In today’s ever growing, evolving world of technology, there are more and more options for consumers to enhance their home with the newest and coolest tech. Everything from personal assistants, home security systems, smart TV’s, hub devices and more, can create a seamless world of convenience for home owners. Take for example the assistant devices on the market such as google home devices and Amazon’s Alexa. It is a killer feature to be able to say “Hey google, turn on the lights”. Or “Hey Alexa, open the garage door and start my car”. Cool right? Well, some aren’t convinced the convenience is worth the perceived invasion of privacy that someone is always listening. While major tech companies such as Google and Amazon do contain and share their privacy policies, not all are comforted. The mere thought that spying by the government, hackers or others could be taking place, is plenty for a family with kids to be freaked out enough to skip the convenience factor all together.
Now, these advanced home assistant devices aren’t sitting there recording every word you say, but do begin recording data once the key phrases (e.g. “Hey Alexa”) are triggered. That data is not only stored as an audio files, but the transcripted text also lives in 3rd party server domains. If it stopped there it might be a bit more digestible to most, but it doesn’t. If you look deep into the privacy policies of the major tech players, you will see there is a time and a place where data is and can be shared with 3rd parties. You will also see language that essentially summarizes the existing policies to comply with law enforcement and government when it comes to requested data. Now, this is done via lawful warrants, but it doesn’t take wiretaps and bug recording devices to retrieve loads of data on those being investigated anymore. These devices hear more than people realize and can really be used against someone who is up to any nefarious, illegal deeds that law enforcement is on to.Read More »
Now after reading this article, you might think of nothing but doom and gloom when it comes to these devices. However, keep in mind these things sell, and they sell big. Consumers across the world are buying and utilizing these devices and are not fearful of any invasion of their privacy, or simply aren’t concerned if someone or some entity is in fact listening. Either people don’t believe data is being shared in any type of malicious way, or they believe they have nothing to hide, so who cares if someone is listening. Everyone seems to have a very different opinion when it comes to whether these companies do have established privacy policies that do protect the consumers. It sure does feel like you have to be an Attorney to fully comprehend the policies published by these companies, so most I would say, don’t even bother to read the whole thing. There is a lot of trust put into brand names like Google and Amazon. Even the big car manufacturers (e.g. Lexus, Toyota etc.) have assistant devices built into them. So, the more technology keeps evolving, the harder it seems to be able to escape being surrounded by some device that may be listening. Keep in mind that almost everyone these days has a cell phone. Almost all cell phones these days contain some form of a personal device (e.g. Siri, Alexa, Google Assistant) that could prompt the same security and privacy concerns some of the aforementioned gadgets discussed in this article do. People don’t seem overly freaked out by their cell phones, but do by these other devices for some reason.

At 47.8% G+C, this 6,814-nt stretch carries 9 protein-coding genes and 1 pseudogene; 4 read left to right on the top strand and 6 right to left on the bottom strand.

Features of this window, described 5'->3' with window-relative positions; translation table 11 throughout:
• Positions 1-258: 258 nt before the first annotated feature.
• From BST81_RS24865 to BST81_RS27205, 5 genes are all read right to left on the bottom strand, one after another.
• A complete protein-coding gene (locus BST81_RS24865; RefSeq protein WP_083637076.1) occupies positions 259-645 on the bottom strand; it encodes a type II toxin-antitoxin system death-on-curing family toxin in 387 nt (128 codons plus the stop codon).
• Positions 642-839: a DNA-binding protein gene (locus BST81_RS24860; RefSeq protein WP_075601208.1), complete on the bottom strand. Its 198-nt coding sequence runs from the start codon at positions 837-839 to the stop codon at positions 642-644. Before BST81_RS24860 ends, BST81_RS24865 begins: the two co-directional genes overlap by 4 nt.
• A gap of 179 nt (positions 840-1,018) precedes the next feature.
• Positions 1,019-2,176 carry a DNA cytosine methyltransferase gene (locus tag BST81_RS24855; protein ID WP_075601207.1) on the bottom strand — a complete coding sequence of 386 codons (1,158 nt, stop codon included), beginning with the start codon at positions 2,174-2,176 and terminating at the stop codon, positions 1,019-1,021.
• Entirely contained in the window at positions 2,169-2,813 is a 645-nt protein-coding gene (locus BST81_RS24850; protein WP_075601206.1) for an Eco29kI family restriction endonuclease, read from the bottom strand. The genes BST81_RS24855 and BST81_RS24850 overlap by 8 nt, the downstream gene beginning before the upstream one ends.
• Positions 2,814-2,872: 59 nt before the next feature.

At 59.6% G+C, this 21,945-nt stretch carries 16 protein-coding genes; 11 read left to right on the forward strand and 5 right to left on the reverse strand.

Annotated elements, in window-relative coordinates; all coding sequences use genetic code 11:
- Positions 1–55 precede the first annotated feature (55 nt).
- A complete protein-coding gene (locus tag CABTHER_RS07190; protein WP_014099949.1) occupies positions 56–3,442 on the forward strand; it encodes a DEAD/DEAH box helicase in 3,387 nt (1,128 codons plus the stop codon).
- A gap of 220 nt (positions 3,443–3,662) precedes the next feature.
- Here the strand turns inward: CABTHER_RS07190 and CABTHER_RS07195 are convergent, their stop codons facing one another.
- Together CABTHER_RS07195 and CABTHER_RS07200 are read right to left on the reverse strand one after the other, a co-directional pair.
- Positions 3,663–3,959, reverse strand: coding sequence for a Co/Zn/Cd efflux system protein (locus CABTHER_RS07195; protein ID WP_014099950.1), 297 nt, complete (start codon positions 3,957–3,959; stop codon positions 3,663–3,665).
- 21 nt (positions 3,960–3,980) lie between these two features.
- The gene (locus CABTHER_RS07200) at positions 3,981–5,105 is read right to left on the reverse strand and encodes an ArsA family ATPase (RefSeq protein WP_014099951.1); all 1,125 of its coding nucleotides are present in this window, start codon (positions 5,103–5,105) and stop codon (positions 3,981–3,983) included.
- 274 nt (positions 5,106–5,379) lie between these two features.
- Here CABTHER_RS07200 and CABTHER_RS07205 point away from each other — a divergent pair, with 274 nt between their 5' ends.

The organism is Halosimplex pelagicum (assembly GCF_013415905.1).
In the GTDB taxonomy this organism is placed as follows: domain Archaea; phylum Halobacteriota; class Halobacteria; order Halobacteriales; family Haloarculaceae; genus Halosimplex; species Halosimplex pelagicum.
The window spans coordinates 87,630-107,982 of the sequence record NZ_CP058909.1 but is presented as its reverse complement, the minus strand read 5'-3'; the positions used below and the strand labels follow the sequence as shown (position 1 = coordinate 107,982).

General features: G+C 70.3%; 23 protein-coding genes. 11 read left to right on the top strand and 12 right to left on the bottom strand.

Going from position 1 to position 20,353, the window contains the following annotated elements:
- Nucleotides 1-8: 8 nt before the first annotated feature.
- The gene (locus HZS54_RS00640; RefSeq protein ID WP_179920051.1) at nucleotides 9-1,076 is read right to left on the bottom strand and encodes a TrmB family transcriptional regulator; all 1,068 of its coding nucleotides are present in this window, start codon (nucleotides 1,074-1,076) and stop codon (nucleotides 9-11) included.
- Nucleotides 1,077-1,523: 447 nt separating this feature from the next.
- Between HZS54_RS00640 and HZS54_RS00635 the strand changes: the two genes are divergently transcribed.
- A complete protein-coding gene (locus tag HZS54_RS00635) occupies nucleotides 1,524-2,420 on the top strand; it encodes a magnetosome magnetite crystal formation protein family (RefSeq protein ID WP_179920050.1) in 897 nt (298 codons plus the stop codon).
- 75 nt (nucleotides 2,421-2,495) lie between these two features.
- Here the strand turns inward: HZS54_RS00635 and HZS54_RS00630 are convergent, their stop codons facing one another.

Spying by hackers, government, even business competitors is a legitimate fear many throughout the world share, but it seems impossible these days to avoid some type of smart device that has listening and recording capabilities. Those like me, who are not up to anything nefarious or evil, and trusts the Googles of the world, enjoy the benefits of the technology, but I do understand the fears and concerns of others that are out there.
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